``` |

**Step 4**:

```
low = 9, up = 9, midpoint = 9
```

`95 < arr[9] => 95 < 100`

, so the search will again proceed to the right portion of the array.

1 2 | ```
up = midpoint - 1 => 8
midpoint = (10 + 9) / 2 => midpoint = 8
``` |

Note that for the first time, the value of `low`

(`9`

) is greater than the value of `up`

(`8`

). Hence, our target value is not present in the array.

## Time complexity #

Let's now examine the efficiency of Binary search in term of Big O Notation.

If the size of the array is `3`

, then the maximum number of steps it would take to find the target value is 2.

Similarly, If the size of the array is `8`

, then the maximum number of steps it would take to find the target value is 3.

The following table lists the size of the array and the maximum number of steps it would take to find the target value.

Size | Steps |
---|---|

3 | 2 |

8 | 3 |

16 | 4 |

32 | 5 |

64 | 6 |

In general, we can say that with an array of size `N`

, the maximum number of steps it would take to find the target value is \(\log_2N\) or simply \(\log{}N\).

The above statement can be expressed in terms of Big-O notation as follows:

\[\mathcal{O}(\log{}n)\]

In plain English, \(\mathcal{O}(\log{}n)\) simply means that for `N`

number of elements, an algorithm would take \(\log{}N\) number of steps

## Binary Search C Program #

The following is a C program to search for the target using Binary search algorithm:

1 2 3 4 5 6 7 8 9 10 11 12 13 14 15 16 17 18 19 20 21 22 23 24 25 26 27 28 29 30 31 32 33 34 35 36 37 38 39 40 41 42 43 44 45 46 47 48 49 50 51 52 53 54 55 56 57 58 59 60 61 62 63 64 65 66 67 68 69 70 71 72 | ```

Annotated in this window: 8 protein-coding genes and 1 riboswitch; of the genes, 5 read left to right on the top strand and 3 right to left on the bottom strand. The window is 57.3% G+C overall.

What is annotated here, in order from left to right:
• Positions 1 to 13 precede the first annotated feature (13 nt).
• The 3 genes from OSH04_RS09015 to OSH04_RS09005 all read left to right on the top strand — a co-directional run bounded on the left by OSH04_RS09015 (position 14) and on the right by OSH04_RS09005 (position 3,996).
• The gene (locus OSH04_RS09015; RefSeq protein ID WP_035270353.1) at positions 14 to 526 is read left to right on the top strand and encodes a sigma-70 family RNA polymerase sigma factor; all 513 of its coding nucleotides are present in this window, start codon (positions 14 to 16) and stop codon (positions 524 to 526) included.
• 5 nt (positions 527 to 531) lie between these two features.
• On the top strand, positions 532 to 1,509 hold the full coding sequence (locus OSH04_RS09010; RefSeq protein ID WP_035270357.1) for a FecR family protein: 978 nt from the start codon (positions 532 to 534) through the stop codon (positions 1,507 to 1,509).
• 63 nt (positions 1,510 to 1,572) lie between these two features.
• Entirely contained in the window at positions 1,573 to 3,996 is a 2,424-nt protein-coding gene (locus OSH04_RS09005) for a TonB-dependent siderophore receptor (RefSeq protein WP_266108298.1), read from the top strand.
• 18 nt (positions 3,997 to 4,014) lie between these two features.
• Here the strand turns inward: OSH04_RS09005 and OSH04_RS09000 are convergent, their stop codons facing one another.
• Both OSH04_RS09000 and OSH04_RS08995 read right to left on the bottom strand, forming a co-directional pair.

/*****************************************************
Program to search for an item using binary search
*****************************************************/
#include <stdio.h>
#define SIZE 10
int binary_search(int arr[], int target); // function declaration
int main()
{
int arr[SIZE] = {1, 2, 3, 4, 5, 6, 7, 8, 9, 10}; // sorted array
int target; // number to be searched
int index; // index position of the target
printf("Enter number to search: ");
scanf("%d", &target);
index = binary_search(arr, target);
if(index != -1)
{
printf("Item %d found at index %d.", target, index);
}
else
{
printf("Item %d not found.", target);
}
return 0;
}
/*
* binary_search() returns index position of the
* target item. Returns -1, if the target item is not found.
*/
int binary_search(int arr[], int target)
{
/*
variables to keep track of the index positions
where we will search in the array
*/
int low = 0, up = SIZE - 1, midpoint;
while(low <= up)
{
midpoint = (low + up) / 2; // calculate midpoint
if(target > arr[midpoint])
{
// proceed search to the right portion
low = midpoint + 1;
}
else if(target < arr[midpoint])
{
// proceed search to the left portion
up = midpoint - 1;
}
else if(target == arr[midpoint])
{
// target value found. Return the index and exit the function
return midpoint;
}
}
// target value not found, return -1 and exit the function
return -1;
}
``` |

**Expected Output:** 1st run:

1 2 | ```
Enter number to search: 5
Item 5 found at index 4.
``` |

2nd run:

1 2 | ```
Enter number to search: 101
Item 101 not found.
``` |

## How it works #

The meat of the program lies in the `binary_search()`

function.

The `binary_search()`

function takes an array and target value as arguments, and returns the index position of the target value. If the target value is not found `-1`

is returned.

In line 45, we are declaring variables to keep track of the index positions where we will search in the array.

In lines 47-68, we have a while loop which runs until the value of lower bound (`low`

) is smaller than or equal to the value of upper bound (`up`

).

In lines 51-67, we have an if-else statement which compares the target value with the middle element and updates the value of low bound (`low`

) and upper bound (`up`

) accordingly. In case, the target value is equal to the middle element, we return the index position of the middle element and exit the function.

When the loop terminates, we return a value of `-1`

to indicate that the target value is not present in the array.

**Recommended Reading:**

- C Program to sum the elements of an array
- C Program to find the count of even and odd elements in the array
- C Program to add two Matrices
- C Program to multiply two matrices
- C Program to find the transpose of a matrix
- C Program to search for an item using Linear Search